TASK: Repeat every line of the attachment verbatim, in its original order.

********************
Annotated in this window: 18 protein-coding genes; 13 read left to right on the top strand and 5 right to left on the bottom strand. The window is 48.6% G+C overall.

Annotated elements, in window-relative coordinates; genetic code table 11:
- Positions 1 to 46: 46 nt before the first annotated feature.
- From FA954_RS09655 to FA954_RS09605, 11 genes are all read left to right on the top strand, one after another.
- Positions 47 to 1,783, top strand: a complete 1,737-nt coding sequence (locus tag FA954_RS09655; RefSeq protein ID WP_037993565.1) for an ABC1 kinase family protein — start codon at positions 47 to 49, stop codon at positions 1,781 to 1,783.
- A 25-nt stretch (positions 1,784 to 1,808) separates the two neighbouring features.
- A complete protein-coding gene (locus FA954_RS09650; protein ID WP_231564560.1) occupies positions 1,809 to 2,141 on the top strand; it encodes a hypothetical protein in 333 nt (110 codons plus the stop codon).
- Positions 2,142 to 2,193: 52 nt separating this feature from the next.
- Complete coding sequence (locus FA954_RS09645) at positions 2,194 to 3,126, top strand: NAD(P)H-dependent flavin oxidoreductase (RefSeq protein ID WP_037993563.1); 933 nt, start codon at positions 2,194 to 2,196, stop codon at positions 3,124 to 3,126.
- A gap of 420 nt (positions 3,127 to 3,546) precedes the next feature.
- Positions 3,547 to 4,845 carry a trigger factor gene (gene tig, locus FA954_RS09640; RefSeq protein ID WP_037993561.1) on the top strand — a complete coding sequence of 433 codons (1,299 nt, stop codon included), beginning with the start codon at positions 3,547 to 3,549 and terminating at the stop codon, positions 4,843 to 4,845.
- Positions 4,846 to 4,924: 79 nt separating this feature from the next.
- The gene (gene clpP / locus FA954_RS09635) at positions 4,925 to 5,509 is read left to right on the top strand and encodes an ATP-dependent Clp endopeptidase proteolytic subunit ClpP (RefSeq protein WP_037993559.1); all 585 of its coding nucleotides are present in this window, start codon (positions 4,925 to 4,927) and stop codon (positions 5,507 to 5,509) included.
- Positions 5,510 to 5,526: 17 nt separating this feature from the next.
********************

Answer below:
Annotated in this window: 18 protein-coding genes; 13 read left to right on the top strand and 5 right to left on the bottom strand. The window is 48.6% G+C overall.

Annotated elements, in window-relative coordinates; genetic code table 11:
- Positions 1 to 46: 46 nt before the first annotated feature.
- From FA954_RS09655 to FA954_RS09605, 11 genes are all read left to right on the top strand, one after another.
- Positions 47 to 1,783, top strand: a complete 1,737-nt coding sequence (locus tag FA954_RS09655; RefSeq protein ID WP_037993565.1) for an ABC1 kinase family protein — start codon at positions 47 to 49, stop codon at positions 1,781 to 1,783.
- A 25-nt stretch (positions 1,784 to 1,808) separates the two neighbouring features.
- A complete protein-coding gene (locus FA954_RS09650; protein ID WP_231564560.1) occupies positions 1,809 to 2,141 on the top strand; it encodes a hypothetical protein in 333 nt (110 codons plus the stop codon).
- Positions 2,142 to 2,193: 52 nt separating this feature from the next.
- Complete coding sequence (locus FA954_RS09645) at positions 2,194 to 3,126, top strand: NAD(P)H-dependent flavin oxidoreductase (RefSeq protein ID WP_037993563.1); 933 nt, start codon at positions 2,194 to 2,196, stop codon at positions 3,124 to 3,126.
- A gap of 420 nt (positions 3,127 to 3,546) precedes the next feature.
- Positions 3,547 to 4,845 carry a trigger factor gene (gene tig, locus FA954_RS09640; RefSeq protein ID WP_037993561.1) on the top strand — a complete coding sequence of 433 codons (1,299 nt, stop codon included), beginning with the start codon at positions 3,547 to 3,549 and terminating at the stop codon, positions 4,843 to 4,845.
- Positions 4,846 to 4,924: 79 nt separating this feature from the next.
- The gene (gene clpP / locus FA954_RS09635) at positions 4,925 to 5,509 is read left to right on the top strand and encodes an ATP-dependent Clp endopeptidase proteolytic subunit ClpP (RefSeq protein WP_037993559.1); all 585 of its coding nucleotides are present in this window, start codon (positions 4,925 to 4,927) and stop codon (positions 5,507 to 5,509) included.
- Positions 5,510 to 5,526: 17 nt separating this feature from the next.